An unnatural obsession with safety equipment
Helmet Nazis and the Culture of Fear
by Karen De Coster
I despise the Safety Nazis and the culture of fear they have created. Wear a helmet. Don't go out when it's too hot. Don't leave your home when it's too cold, and if you do, heed the 1,001 warnings. Be afraid at all times. Run for cover. Lock your children in enormous safety devices called car seats. Buy a stroller built like an armored Volvo, complete with side air bags and ironclad sun protection. Stay inside if the wind blows or a snowflake falls. Is there a dark cloud or two in the sky? Close the schools. Call your doctor if you sneeze, and call your lawyer if you trip. Don't ever do anything that has the potential to cause injury. Red alerts, orange alerts, and now text alerts – they are all imbecile alerts that are geared toward emotionally crippling the masses.
The save-you-from-yourself nannies are an intrusive and irritating bunch. "Safety" has become a sick obsession in the modern American culture, and this fear mongering has long been promoted by an overreaching, paternal state that has churned out a nation of helpless idiots through the revolving doors of government schools and a politicized nanny state that holds people captive to their own bogus fears.
One of the most fashionable forms of lifestyle fascism in the American Folly Safety Parade is the sustained push for mandatory helmet laws and the crush of propaganda asserting that certified, bulletproof, and government-approved helmets are necessary for every activity from the baby crawling to biking along your neighborhood sidewalk.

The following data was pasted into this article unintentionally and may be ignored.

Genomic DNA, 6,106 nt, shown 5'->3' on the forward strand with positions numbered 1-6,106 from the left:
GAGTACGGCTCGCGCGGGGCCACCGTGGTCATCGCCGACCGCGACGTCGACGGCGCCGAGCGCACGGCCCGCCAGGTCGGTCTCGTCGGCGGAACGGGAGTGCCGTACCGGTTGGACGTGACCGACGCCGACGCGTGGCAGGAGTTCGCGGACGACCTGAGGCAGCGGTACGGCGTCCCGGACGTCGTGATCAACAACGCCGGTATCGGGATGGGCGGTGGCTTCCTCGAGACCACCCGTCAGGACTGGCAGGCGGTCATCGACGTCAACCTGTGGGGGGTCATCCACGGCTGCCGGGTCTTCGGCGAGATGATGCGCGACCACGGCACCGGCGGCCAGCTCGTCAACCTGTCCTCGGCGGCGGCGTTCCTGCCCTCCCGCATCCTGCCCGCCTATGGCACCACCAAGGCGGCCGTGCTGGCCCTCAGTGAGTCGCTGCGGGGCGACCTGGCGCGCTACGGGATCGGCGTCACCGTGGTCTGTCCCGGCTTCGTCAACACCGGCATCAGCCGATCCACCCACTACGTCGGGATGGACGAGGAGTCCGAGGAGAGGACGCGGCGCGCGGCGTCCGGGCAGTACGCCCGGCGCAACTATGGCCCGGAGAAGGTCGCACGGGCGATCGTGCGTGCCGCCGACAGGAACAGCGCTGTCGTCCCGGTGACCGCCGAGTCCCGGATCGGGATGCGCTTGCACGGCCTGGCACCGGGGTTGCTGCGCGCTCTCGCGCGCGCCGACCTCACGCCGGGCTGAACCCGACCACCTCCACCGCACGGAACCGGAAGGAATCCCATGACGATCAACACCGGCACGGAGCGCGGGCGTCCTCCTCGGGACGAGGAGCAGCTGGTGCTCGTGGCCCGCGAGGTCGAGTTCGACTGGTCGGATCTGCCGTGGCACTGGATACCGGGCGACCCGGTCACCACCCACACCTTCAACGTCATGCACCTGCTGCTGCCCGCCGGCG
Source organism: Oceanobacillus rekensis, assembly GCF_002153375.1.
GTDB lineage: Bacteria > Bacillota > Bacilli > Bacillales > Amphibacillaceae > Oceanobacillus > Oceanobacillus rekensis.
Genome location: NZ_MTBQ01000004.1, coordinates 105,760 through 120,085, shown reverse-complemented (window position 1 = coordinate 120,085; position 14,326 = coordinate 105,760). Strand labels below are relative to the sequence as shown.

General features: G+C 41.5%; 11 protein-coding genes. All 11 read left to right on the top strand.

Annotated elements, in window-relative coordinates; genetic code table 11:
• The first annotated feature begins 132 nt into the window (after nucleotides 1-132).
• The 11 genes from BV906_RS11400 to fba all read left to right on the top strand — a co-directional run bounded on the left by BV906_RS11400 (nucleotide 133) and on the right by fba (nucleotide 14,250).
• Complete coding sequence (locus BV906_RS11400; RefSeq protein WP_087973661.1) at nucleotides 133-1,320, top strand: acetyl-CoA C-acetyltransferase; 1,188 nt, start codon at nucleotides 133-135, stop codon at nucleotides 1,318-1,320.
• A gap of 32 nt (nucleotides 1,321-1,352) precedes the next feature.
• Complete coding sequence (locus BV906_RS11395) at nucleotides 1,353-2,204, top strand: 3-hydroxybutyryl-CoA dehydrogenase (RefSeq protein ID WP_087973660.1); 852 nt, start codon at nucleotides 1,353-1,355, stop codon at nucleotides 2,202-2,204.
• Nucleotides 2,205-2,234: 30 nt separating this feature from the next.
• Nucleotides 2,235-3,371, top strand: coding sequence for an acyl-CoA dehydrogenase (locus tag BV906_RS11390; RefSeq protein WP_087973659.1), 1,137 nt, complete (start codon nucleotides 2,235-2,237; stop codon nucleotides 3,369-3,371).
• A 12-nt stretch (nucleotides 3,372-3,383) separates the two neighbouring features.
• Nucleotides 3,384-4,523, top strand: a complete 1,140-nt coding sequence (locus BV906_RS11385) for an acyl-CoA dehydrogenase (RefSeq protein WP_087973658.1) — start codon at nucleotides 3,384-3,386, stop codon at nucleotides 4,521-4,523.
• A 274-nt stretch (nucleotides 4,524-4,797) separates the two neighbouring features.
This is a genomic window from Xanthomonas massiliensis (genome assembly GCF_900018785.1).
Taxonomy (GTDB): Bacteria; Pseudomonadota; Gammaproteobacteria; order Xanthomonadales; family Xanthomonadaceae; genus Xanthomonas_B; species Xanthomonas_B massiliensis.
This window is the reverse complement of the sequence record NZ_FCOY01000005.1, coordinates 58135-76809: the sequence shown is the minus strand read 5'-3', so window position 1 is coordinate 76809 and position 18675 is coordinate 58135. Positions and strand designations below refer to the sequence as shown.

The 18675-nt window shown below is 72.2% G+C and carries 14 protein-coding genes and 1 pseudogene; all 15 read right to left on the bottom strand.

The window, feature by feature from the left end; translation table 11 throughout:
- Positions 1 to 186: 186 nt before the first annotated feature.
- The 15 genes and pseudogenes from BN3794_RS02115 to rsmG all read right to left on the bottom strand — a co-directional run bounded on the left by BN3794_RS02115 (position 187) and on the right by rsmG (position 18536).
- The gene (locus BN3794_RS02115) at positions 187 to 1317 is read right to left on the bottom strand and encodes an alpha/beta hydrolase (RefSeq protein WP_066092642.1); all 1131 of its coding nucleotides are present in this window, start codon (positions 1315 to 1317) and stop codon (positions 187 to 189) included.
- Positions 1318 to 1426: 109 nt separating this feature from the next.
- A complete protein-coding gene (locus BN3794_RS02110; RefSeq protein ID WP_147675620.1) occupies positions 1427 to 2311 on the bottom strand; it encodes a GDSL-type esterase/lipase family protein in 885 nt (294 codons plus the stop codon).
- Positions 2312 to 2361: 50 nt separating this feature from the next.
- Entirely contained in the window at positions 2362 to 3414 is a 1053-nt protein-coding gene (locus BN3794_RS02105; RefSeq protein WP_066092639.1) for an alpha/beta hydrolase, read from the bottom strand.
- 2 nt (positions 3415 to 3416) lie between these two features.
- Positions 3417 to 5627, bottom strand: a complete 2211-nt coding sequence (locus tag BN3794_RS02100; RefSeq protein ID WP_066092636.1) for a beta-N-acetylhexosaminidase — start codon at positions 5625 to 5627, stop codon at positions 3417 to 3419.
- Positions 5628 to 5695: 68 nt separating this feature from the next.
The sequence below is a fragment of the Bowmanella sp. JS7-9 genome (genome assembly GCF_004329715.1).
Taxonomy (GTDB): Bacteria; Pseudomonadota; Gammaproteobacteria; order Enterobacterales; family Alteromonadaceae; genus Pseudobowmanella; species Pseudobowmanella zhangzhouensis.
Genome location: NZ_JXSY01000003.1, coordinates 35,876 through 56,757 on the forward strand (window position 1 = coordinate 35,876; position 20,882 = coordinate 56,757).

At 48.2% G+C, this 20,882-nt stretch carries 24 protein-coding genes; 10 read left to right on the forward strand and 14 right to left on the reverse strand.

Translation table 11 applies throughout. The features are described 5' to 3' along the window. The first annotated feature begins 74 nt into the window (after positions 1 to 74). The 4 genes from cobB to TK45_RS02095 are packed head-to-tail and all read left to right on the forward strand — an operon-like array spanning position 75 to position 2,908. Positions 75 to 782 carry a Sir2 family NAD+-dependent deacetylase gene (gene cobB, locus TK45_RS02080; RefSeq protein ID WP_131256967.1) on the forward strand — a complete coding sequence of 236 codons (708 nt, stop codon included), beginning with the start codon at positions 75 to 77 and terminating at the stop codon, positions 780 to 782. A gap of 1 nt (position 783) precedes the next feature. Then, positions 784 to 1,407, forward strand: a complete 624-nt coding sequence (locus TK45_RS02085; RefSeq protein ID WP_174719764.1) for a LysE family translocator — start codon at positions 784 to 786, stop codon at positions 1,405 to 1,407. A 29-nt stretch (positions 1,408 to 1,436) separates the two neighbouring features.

As an avid cyclist, the folks I ride with are a mixed bunch. Very few are helmetless, many are helmet Nazis (they love preaching safety and the wearing of helmets to others while they wear shorts in 20-degree weather on their 50-lbs overweight, heart-attack-ready bodies), and some are helmet neutral - they don't think too much about your choices and why you make them. Most recently, I received the standard summary lecture from a very overweight, helmeted cyclist whose belly hung halfway between his seat and the ground, yet he gave me the snide lecture on no-helmet riding by summing it up as, "it's your noggin." Apparently, being without helmet for two hours is undertaking a risk while carrying around an obese, disease-ridden body for twenty years is no risk at all. It is astounding how folks will perceive peril and create their own twisted reality to suit their inclinations.
When I do the group rides, I usually wear a helmet unless it is so cold that I need to wear my warm, hippie beanie. Then I may go no-helmet, and immediately, the Nazis begin to buzz and give rise to the predictable comments...
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